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Son of convicted Penn St. ex-coach takes part in film on case, advocates for abuse survivors

FILE - In this June 20, 2012 file photo, Matt Sandusky, right, the adopted son of former Penn State University assistant football coach Jerry Sandusky leaves the Centre County Courthouse in Bellefonte, Pa. Matt Sandusky is participating in the documentary

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FILE - In this June 20, 2012 file photo, Matt Sandusky, right, the adopted son of former Penn State University assistant football coach Jerry Sandusky leaves the Centre County Courthouse in Bellefonte, Pa. Matt Sandusky is participating in the documentary "Happy Valley" about his father's sexual-abuse case to advocate for child sexual-abuse survivors. The 100-minute film is being screened this week at the Sundance Film Festival in Utah. Sandusky was expected to be a defense witness at Jerry Sandusky's trial but instead came forward to say that he had been abused by his adoptive father. Jerry Sandusky is appealing his conviction and 30- to 60-year prison term. (AP Photo/Gene J. Puskar, File)

STATE COLLEGE, Pa. - The son of former Penn State assistant football coach Jerry Sandusky participated in a documentary about his father's sexual-abuse case and hopes to become an advocate for child victims.

Matt Sandusky told the Centre Daily Times (http://goo.gl/YGc0dH) that he took part in "Happy Valley" because he has become strong enough to tell his story and wants to speak out to help other survivors. The 100-minute film, debuting this week at the Sundance Film Festival, explores whether it was an open secret that Sandusky was molesting boys.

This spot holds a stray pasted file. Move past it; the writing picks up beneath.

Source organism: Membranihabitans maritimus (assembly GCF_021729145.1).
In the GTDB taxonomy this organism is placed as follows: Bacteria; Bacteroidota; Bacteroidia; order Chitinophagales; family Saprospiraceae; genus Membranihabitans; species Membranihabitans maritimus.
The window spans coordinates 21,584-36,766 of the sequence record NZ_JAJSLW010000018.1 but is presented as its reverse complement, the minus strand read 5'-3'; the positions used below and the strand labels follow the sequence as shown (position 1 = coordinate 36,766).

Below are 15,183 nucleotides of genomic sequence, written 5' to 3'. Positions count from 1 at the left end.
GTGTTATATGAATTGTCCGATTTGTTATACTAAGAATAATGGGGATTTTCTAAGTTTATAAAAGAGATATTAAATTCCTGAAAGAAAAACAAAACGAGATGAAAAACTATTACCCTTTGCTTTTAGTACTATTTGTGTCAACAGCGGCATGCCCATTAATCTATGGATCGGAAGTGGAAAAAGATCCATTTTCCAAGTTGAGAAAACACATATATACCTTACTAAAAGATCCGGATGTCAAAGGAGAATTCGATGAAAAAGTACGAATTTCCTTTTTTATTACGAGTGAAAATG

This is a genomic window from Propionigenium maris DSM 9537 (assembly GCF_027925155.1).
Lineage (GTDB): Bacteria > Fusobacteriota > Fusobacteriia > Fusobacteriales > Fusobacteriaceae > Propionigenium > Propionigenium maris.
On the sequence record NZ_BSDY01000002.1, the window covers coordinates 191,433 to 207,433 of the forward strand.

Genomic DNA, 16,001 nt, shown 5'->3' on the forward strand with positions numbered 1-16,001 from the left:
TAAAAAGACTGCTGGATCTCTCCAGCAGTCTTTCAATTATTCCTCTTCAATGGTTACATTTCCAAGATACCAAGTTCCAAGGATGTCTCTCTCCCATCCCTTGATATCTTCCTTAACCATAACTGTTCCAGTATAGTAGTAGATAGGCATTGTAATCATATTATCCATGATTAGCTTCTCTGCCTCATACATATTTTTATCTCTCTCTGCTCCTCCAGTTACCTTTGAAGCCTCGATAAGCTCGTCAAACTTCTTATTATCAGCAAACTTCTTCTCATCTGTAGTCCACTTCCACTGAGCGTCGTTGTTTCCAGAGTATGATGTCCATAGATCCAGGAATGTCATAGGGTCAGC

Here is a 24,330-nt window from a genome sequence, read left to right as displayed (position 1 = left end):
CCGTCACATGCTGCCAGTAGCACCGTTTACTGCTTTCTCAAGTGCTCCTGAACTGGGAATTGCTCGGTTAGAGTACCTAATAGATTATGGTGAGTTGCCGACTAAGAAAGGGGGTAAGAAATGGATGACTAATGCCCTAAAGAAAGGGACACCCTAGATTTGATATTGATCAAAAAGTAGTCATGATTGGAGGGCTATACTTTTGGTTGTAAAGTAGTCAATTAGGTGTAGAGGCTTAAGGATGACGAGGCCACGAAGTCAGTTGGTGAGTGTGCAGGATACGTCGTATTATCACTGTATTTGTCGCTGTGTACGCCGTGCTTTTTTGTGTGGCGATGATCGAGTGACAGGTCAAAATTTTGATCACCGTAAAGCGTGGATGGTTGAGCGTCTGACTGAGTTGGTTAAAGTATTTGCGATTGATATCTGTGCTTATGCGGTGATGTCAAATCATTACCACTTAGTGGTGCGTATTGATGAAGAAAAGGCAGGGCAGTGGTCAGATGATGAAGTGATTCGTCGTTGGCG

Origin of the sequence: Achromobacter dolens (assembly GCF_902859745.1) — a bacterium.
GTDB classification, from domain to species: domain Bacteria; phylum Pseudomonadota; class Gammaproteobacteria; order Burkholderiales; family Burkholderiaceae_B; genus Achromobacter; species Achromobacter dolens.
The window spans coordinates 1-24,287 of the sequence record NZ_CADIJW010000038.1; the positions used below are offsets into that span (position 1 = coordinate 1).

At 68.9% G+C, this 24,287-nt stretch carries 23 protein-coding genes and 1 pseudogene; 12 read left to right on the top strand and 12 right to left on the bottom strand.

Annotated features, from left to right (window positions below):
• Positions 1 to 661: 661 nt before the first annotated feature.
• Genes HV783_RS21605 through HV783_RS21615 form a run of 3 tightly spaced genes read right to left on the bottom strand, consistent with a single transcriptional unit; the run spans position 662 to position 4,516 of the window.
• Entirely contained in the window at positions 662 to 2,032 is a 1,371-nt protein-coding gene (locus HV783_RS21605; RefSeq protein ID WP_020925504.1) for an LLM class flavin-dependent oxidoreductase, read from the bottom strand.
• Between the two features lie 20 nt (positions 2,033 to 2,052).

"For me and all survivors it is important to have control over the timing and setting of (the) disclosure," Matt Sandusky told the newspaper.

Sandusky had been listed as a defence witness at his father's 2012 trial, but he instead disclosed through lawyers that he had also been abused and didn't take the stand. Jerry Sandusky, convicted on 45 counts involving 10 boys, maintains his innocence and is appealing his conviction. He is serving a 30- to 60-year prison term.

Matt Sandusky declined to elaborate on his comments in the film, but he said he discusses his childhood, the abuse and his relationship with family. He is one of six children adopted by Jerry and Dottie Sandusky. He petitioned last year to legally change his name, and that of his wife and four children.

"I hope that people will begin to understand what I have gone through," he told the newspaper. "My role in the film was to share the perspective of a survivor, to give survivors a voice."

An online synopsis advertises the film, made by "The Tillman Story" director Amir Bar-Lev, as a "complicated and tragic tale." Matt Sandusky watched the film in a recent private screening.

The film, which debuted Sunday, has a few more Sundance screenings scheduled this week. It's not yet clear if or when it will come to Pennsylvania.

Matt Sandusky praised the victims who went public.

"There were many victims in this case who came forward for the trial. I have immense respect for their strength," he said. "And because of those guys, I had the courage to come forward to the authorities to tell what I had to tell — the truth."

Matt Sandusky said he hopes to start a non-profit in the State College area to advocate for child sex-abuse victims.

"It is something I am determined to do," he said. "My ultimate hope is to empower other survivors."

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